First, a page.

Well, it is common knowledge that healthcare economics are “different.” They are in fact counter-intuitive as noted in a recent Rand review:
“Most studies have found that the association between cost and quality is small to moderate, regardless of whether the direction is positive or negative.”
The Dartmouth and other studies demonstrate that there is almost no relationship between the cost or volume of care and quality/outcome results.
Further, as David Dranove (Northwestern University Kellogg School of Business professor) and others have written:
“… these plans [narrowed networks] may provide our best opportunity for harnessing market forces to lower prices. Even high priced providers know they stand a good chance of being in broad networks. But insurers offering narrow networks can be picky about which providers they select.”
One of the real difficulties of narrowed networks is the scarcity of accepted/accurate quality and outcomes data kept on each individual physician. Without such data, excluded physicians can well complain of unfairness, and building a narrowed network solely based on lower cost (lower fees) inspires no one’s confidence. No one wants their healthcare done on the cheap.
I suggest that the use of quality and outcomes data is the only way to fairly measure and compensate physicians and build narrowed networks. But once we have such data, it becomes the bedrock core qualifier for inclusion and exclusion. And of course costs come into play and are another critical component of a narrowed network. Our out of control costs are the single biggest threat to the availability of healthcare. We have to, simply have to, get our arms around costs.
As I said earlier, the costs are predominantly the claims expense consisting of fees and rate of use. Of course the fees matter, and of course a narrowed network will negotiate reduced fees in exchange for increased patient volume (note, I did not say increased claims per patient volume). And IF the quality and outcomes are better, further cost reductions must follow on the use side, in the old fashioned, slower way of reducing costs by making people healthier.
So why can’t you see the best doctor on the East Coast if you want to, even if she is outside of the network? Of course you always can, but you will come out of pocket for either a large portion or all of her fee–impractical. But, assuming she IS the best, she likely is outside the network either because her cost is exorbitant or she has not asked your insurer to be included. That latter item can be rectified, but it will take some time and the willingness of the doctor to apply.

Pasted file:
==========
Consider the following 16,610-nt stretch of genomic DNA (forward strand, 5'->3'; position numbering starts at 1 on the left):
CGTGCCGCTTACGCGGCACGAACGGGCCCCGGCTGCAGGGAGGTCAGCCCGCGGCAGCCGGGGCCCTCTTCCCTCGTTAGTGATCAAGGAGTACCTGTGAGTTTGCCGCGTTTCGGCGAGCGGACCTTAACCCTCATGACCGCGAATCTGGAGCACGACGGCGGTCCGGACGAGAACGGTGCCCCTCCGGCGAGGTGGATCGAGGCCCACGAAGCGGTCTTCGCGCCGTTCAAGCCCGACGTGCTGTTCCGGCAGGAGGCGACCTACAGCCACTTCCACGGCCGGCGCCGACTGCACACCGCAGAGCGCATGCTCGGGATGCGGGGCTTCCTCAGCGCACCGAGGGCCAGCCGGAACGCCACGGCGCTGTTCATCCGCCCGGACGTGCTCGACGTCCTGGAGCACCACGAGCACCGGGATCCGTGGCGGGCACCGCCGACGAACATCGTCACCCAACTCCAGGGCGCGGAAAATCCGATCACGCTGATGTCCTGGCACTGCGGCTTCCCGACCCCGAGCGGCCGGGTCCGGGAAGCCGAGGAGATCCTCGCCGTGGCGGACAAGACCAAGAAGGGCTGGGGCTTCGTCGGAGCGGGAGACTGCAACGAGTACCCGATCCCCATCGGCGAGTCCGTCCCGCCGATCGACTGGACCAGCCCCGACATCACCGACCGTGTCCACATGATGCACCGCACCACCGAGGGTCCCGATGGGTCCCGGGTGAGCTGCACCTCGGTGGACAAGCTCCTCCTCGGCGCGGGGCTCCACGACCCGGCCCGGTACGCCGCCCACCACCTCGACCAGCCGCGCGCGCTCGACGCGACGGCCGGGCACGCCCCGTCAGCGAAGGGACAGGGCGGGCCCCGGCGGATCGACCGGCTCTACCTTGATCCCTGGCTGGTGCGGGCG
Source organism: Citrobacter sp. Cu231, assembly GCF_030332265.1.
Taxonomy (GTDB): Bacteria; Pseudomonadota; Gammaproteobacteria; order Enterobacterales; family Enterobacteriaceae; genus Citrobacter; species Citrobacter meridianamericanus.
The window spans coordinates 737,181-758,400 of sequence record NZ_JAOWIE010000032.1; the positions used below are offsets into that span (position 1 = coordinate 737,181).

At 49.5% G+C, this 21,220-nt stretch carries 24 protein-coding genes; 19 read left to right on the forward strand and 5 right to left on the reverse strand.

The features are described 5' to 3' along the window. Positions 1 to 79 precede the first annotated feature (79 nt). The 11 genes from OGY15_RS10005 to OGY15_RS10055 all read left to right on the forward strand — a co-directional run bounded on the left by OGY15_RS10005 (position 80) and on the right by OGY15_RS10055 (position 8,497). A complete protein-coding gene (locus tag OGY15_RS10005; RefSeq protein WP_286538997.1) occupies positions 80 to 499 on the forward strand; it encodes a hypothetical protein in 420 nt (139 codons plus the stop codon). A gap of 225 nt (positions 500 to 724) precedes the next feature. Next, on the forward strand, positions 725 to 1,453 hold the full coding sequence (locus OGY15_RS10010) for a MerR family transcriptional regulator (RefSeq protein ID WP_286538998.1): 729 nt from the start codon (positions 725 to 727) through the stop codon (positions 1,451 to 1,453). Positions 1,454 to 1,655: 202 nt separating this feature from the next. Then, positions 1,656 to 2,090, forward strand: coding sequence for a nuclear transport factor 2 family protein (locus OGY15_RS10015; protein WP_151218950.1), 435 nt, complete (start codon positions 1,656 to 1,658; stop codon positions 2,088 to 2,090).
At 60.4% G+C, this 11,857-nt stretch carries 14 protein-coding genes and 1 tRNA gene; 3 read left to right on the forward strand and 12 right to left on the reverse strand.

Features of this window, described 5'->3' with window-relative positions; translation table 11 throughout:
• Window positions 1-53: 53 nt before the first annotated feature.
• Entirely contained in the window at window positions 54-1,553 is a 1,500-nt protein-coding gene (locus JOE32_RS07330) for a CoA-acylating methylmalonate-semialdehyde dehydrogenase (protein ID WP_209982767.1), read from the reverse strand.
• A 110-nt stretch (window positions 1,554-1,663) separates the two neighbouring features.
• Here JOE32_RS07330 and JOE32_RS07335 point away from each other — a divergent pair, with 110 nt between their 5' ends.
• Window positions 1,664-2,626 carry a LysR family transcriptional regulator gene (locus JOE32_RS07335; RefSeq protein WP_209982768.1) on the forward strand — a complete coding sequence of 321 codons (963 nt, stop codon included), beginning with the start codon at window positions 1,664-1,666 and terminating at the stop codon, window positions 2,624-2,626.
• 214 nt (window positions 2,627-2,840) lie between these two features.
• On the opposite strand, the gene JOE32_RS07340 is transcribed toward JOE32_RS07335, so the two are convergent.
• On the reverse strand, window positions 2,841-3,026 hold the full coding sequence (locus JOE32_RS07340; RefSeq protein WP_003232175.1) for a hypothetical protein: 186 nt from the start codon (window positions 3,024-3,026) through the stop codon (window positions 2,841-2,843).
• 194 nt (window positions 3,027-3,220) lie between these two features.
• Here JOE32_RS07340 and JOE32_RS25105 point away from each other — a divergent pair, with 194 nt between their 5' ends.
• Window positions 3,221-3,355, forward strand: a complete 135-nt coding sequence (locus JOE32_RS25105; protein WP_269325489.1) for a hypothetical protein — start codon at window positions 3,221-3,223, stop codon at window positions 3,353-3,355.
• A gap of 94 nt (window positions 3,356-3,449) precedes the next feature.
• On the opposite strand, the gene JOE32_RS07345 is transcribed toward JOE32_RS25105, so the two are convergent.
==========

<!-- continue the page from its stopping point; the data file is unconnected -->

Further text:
People have shown a remarkable willingness to pay more for freedom of choice rather than a narrowed networks. Yet, are they are spending their money wisely IF the narrowed networks are limited to high quality and better outcome docs? I’d have to say no.
Let us make a leap of faith that the “scoring” of doctors on quality of care and outcomes, and costs, is fair and appropriate. In such a circumstance, if a doctor is excluded from a narrowed network because of his scores, what will his most likely response be (besides consulting his lawyer)? It will be to move heaven and earth to improve his scores so that he can be included. A good thing given our assumption that the scores are based on appropriate and accepted measures. And what if we don’t have appropriate and accepted measures? For God’s sake let’s get on that.
Fundamentally, narrowed networks with adequate access (numbers and time) based on quality of care and outcomes primarily, and costs secondarily, ARE a good thing and start us on the path of recognizing and rewarding quality and outcomes, and over time getting our arms around costs.
Moreover, once Accountable Care Organizations are fully operational in the commercial (non Medicare/Medicaid) markets, they too will have narrowed networks so that they will be willing and able to be held accountable for their cohort population’s quality of care, outcomes, and cost of care.
Bottom line: IF narrowed networks are based on provable high quality and better outcomes, and to some extent cost, and if such networks lower claims costs and thereby the cost of purchasing healthcare coverage, it is hard to maintain righteous outrage about that. Given the prohibitive cost of anything approaching “full coverage” today, narrowed networks will be much more common in the future. And perhaps accepted.
Oh, and never listen to your aunt about doctor choices.